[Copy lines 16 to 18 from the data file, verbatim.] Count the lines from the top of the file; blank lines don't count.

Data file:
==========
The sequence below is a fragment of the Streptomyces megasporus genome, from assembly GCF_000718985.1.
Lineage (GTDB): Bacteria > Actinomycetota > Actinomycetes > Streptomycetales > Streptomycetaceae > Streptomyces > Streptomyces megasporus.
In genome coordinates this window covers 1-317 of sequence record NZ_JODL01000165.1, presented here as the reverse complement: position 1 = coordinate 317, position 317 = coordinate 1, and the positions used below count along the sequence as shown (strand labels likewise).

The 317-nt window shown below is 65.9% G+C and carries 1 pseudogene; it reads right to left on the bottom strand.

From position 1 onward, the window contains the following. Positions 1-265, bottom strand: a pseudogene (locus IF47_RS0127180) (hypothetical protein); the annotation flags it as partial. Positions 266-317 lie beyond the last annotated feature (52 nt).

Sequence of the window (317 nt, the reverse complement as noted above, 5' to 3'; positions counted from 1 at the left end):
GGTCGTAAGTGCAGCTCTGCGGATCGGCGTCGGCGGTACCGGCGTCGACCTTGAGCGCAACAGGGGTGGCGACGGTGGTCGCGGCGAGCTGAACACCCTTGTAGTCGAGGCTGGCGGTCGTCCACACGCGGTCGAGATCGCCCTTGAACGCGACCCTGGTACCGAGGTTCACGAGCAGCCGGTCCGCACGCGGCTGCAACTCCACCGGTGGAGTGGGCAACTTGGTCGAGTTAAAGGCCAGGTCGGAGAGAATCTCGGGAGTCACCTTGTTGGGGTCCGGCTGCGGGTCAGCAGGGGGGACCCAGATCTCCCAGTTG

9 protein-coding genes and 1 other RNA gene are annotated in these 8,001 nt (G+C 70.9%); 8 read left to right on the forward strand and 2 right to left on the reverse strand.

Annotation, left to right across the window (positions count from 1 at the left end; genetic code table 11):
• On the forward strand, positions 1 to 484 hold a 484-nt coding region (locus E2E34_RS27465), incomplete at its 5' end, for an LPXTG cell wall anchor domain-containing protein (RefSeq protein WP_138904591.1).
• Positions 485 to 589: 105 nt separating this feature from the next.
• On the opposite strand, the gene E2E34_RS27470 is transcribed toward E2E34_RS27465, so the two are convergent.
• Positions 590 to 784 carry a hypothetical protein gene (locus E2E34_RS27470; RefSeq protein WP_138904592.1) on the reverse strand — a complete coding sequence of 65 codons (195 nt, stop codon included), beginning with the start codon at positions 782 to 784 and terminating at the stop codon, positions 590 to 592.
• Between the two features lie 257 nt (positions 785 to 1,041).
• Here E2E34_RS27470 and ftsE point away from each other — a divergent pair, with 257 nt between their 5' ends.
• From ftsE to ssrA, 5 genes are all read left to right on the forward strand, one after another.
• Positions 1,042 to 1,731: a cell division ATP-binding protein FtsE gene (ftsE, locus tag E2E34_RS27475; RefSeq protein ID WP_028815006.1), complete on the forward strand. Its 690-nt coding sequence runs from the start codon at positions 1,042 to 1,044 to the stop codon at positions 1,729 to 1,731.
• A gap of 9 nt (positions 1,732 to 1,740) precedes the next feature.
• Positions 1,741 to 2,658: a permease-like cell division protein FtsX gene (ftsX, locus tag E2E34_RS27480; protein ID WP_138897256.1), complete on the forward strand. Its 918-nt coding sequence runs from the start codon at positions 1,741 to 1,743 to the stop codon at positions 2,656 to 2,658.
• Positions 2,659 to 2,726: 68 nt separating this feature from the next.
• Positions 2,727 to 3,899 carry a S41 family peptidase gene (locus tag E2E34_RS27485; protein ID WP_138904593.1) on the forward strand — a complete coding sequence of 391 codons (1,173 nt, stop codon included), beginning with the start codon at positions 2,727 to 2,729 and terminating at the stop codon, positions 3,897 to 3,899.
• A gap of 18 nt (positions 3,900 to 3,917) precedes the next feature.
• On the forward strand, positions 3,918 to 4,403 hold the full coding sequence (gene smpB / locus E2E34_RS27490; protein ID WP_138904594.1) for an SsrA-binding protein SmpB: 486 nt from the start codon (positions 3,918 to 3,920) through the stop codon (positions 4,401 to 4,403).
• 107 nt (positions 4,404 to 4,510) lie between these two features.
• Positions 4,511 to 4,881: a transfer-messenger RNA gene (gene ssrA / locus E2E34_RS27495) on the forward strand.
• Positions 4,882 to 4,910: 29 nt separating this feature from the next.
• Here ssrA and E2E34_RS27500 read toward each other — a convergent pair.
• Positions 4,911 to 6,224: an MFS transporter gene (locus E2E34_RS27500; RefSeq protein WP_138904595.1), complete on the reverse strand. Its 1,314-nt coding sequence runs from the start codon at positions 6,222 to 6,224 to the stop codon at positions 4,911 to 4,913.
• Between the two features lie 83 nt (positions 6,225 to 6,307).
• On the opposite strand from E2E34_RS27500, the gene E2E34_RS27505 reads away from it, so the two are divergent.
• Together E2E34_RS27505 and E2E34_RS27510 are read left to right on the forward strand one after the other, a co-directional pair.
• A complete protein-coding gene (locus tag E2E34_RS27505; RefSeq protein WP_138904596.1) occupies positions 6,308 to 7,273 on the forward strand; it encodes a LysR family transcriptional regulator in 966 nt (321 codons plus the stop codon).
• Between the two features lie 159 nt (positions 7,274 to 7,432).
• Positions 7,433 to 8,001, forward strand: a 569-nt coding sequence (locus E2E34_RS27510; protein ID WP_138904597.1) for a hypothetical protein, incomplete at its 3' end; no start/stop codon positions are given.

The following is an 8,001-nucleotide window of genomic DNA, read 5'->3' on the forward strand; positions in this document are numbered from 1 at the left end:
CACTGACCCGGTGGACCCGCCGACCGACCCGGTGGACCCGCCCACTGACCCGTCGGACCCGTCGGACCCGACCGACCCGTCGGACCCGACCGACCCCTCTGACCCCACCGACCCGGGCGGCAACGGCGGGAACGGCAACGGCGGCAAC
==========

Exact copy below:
• From ftsE to ssrA, 5 genes are all read left to right on the forward strand, one after another.
• Positions 1,042 to 1,731: a cell division ATP-binding protein FtsE gene (ftsE, locus tag E2E34_RS27475; RefSeq protein ID WP_028815006.1), complete on the forward strand. Its 690-nt coding sequence runs from the start codon at positions 1,042 to 1,044 to the stop codon at positions 1,729 to 1,731.
• A gap of 9 nt (positions 1,732 to 1,740) precedes the next feature.